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    criticismrus Jun 18, 2010 7:45 PM
    Yea, you can hear a car speeding but the ticket shouldn't be issued without evidence. Imagine if the vehicle has an exhaust leak or is loaded to capacity it would also sound like it was speeding. BTW i get stopped often just for looking out of place in urban neighborhoods. Is that fair?
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    catmagic43613 May 24, 2010 3:17 AM
    BS I bet the guy went to court beause those 2 points would have had his license suspended. See this as proof that even people who commit offenses an still get off.
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    oldgr1z May 10, 2010 11:08 PM
    Absolutely not, Underwood vs New York the US Supreme Court decided that no matter how many years or expierience an officer has he cannot draw a conclution as to the speed of a vehicle.
    Report This
    carmackmatt Apr 30, 2010 3:08 PM
    Cops SUCK!
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    purleyaddicted Apr 30, 2010 2:30 PM
    There needs to be more cameras at stop lights to catch more speeders and issue more tickets. And every 4 years there should be a law to take a written/driving test to keep your license if you fail So sad too bad. I guess you'll be taken a bus or taxi to work. Driving is a privilege it's not a job. I don't care if you fail it or not. Learn to drive and you won't have any concerns about it. If I was a Governor the law would pass.
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    deelsnw Apr 30, 2010 2:09 PM
    It is not pssible to hear how fast a car is going or even to know it is speeding without a lot of imperical data taken for different roads, cars and tires. The reason is that there are many varibles including but not limited to tire size, tread and pavement. A smaller tire wheel of 13" and snow tires or studs on smooth asphalt will sound like it is going faster (higher frequency noise) than an 18" wheel with normal tread on rough road even if they are traveling at the same speed.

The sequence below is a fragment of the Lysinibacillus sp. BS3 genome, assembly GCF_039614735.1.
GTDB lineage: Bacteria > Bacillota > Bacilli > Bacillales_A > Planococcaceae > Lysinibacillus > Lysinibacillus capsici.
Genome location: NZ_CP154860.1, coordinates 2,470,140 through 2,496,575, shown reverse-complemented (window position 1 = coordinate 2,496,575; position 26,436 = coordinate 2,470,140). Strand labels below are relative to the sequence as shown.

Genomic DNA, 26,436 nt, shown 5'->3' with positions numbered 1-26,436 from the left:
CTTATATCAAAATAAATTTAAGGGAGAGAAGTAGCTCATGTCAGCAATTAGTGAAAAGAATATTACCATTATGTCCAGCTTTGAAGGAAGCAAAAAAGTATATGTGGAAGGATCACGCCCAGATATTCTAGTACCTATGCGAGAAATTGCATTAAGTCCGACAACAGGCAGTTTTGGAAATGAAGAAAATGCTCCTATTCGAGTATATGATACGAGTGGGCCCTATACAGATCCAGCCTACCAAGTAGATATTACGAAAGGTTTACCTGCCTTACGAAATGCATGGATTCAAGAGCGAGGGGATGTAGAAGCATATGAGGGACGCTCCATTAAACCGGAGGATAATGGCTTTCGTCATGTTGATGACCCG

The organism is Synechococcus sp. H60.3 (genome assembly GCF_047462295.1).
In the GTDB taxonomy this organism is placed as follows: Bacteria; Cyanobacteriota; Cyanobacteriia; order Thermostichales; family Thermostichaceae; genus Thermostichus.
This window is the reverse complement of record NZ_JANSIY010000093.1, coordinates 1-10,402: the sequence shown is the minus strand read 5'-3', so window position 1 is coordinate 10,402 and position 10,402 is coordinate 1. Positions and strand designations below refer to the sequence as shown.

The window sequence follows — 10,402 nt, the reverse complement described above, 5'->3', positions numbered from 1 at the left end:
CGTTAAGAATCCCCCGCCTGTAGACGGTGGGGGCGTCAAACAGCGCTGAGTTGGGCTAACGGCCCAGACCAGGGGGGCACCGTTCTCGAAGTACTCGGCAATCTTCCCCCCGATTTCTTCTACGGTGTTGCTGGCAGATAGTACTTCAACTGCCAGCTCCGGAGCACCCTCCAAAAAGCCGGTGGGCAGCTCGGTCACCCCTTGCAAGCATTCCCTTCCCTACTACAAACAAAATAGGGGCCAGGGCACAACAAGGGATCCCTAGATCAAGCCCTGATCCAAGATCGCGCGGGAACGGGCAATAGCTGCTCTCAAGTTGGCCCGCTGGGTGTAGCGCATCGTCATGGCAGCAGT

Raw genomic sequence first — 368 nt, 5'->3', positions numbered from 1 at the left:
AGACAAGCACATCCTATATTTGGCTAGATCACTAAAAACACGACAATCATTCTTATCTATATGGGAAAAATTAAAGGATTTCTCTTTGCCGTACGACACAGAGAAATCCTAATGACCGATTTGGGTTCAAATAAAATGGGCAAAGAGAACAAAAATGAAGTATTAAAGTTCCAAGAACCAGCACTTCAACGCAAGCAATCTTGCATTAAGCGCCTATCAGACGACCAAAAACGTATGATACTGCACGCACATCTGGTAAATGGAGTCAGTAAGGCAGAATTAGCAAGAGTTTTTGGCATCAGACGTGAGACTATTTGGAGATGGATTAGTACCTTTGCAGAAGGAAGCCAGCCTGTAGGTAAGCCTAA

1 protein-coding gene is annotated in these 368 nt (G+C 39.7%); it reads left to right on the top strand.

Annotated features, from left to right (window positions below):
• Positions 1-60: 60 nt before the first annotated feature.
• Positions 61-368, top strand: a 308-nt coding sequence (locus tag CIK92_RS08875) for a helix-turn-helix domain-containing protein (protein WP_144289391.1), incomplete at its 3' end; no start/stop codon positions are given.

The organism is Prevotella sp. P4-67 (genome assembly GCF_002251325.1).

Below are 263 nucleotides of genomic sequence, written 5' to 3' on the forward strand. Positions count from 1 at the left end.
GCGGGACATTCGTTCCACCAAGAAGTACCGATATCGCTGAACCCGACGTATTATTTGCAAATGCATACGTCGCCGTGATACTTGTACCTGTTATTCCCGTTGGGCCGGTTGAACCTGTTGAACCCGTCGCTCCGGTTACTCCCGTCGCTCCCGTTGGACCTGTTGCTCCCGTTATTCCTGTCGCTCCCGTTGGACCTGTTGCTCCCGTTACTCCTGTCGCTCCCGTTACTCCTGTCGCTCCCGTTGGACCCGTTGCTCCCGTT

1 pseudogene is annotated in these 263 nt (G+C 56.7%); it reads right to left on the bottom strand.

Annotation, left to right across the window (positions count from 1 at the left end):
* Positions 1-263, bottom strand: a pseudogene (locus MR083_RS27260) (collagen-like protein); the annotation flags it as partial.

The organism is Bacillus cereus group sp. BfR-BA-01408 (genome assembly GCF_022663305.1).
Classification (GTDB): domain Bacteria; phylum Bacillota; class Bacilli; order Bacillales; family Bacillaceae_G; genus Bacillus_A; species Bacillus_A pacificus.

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    zzetty Apr 30, 2010 12:31 PM
    i'm not from ohio but i visit often enough because of in-laws... but the amount of cop cars i see parked in parking lots or streets.. waiting to nab the next ticket is just freakin' amazing... and annoying for that matter. everytime i visit the state of ohio... i have this distaste to drive thru their cities especially the city of Stow!! also, i had driven from pittsburg into ohio... and i cannot believe cop cars in the highway waiting or giving tickets for EVERY mile or so i passed thru the highway... i kid you not...
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    nq00000000049441 Apr 30, 2010 12:09 PM
    I'm no fan of radar cops, maybe not even cops in general, but this cop gave a valid citation to a person who was clearly exceeding the posted speed limit. If he'd kept his mouth shut, or worded his initial actions differently, it would have been a "slam-dunk". I'm guessing there's a little more to this; he probably made a value judgement about the driver, and cited him at the "ax" reading, knowing that "more than 10 mph over" fine is a "quantum" step larger. As it turned out, the driver and his lawyer successfully abused the law and the system.
    Report This
    scrides Apr 30, 2010 11:46 AM
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    dewey115 Apr 30, 2010 11:31 AM
    I think he would take off caps lock...
    Report This
    grrdgal Apr 30, 2010 11:27 AM
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    dewey115 Apr 30, 2010 11:20 AM
    And having the public vote on what they will allow the police to enforce is just asinine. Sure lets ask the people if the police should ignore murders and break-ins... that is just plain not using your brain at all, of course the people dont want to get into trouble, so the first thing they will do is vote to have to police not enforce everything they are doing wrong... The laws of this country/state/county/city are in place for the greater good of this country (for the most part) not for YOUR benefit. The police are there to make sure everyone follows those laws. Now that doesn't mean that there are not corrupt police, there most surely are... but it would be irresponsible to say that all police are corrupt because of those isolated cases. Are all white people crazy serial murderers because of Charles Manson and Westley Dodd?
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    grrdgal Apr 30, 2010 11:11 AM